THE taxpayer faces a bill for £60million for redundancy payments when the single Scottish police force is launched in April.
Key civilian staff will be axed as part of the merger of the country's eight existing police forces.
Some will leave with nearly 15 months' salary and a cheque for £10,000.
Ministers backed the merger of the eight existing police forces on the grounds that it would save money.
However, the Scottish Government's policy of maintaining police numbers means a big chunk of the savings will come from getting rid of civilian staff.
These employees perform vital support services, including control room functions, forensics and fingerprints.
The Scottish Government has agreed in principle to a national redundancy scheme drawn up by the Scottish Police Authority.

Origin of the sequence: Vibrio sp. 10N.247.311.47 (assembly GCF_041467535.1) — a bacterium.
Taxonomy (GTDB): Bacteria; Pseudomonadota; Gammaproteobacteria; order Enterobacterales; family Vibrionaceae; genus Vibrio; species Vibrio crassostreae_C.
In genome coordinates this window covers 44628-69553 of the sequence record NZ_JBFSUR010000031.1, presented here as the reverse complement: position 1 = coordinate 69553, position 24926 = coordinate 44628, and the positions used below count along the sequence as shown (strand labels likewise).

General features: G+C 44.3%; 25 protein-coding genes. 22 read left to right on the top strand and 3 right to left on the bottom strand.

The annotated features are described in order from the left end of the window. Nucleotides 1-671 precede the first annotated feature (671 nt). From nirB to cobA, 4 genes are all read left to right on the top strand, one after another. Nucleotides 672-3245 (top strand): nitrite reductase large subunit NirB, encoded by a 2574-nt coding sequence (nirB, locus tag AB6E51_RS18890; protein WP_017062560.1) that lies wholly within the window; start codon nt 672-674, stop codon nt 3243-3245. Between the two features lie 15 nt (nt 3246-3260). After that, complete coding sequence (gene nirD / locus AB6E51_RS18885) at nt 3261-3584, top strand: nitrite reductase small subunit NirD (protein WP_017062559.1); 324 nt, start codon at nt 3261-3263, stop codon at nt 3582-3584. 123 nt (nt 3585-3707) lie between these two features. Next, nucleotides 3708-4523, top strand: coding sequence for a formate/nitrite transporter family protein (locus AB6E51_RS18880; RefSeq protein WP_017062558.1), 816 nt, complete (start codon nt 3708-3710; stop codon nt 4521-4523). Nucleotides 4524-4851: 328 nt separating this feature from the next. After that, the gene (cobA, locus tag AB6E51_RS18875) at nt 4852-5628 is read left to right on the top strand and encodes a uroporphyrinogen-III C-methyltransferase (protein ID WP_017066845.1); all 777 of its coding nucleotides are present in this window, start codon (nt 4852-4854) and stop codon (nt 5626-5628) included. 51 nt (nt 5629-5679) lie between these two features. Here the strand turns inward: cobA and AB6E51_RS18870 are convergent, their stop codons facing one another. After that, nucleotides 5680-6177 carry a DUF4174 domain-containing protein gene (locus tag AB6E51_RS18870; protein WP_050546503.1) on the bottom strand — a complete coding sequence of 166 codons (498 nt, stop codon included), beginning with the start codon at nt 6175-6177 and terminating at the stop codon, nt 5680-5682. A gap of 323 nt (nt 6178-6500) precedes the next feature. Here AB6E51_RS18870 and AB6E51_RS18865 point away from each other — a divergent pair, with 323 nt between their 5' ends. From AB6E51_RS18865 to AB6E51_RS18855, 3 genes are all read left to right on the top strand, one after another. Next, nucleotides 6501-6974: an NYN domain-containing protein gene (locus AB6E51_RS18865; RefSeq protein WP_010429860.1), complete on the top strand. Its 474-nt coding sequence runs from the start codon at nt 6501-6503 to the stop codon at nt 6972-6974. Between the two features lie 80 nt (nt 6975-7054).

For most employees in their 50s, an early retirement package will be available.
Other staff will be offered redundancy. At the top end of the scale, a 50-year-old with 20 years' service will get 66 weeks of pay.
Staff who take redundancy will also get a £10,000 sweetener on top of their deal.
The paper calculated the potential cost of the scheme on the basis of 1400 staff being released. That would cost the taxpayer £61.3m, most of which would be funded by the Scottish Government.
The annual saving from such a staff cull would be £39.8m.
Lewis Macdonald, Scottish Labour's justice spokesman, said: "The single police force was supposed to bring savings that would help protect frontline services.
"Instead, we have tens of millions of pounds spent on getting civilian staff out of the service so cops can be taken off the frontline to do civilian jobs."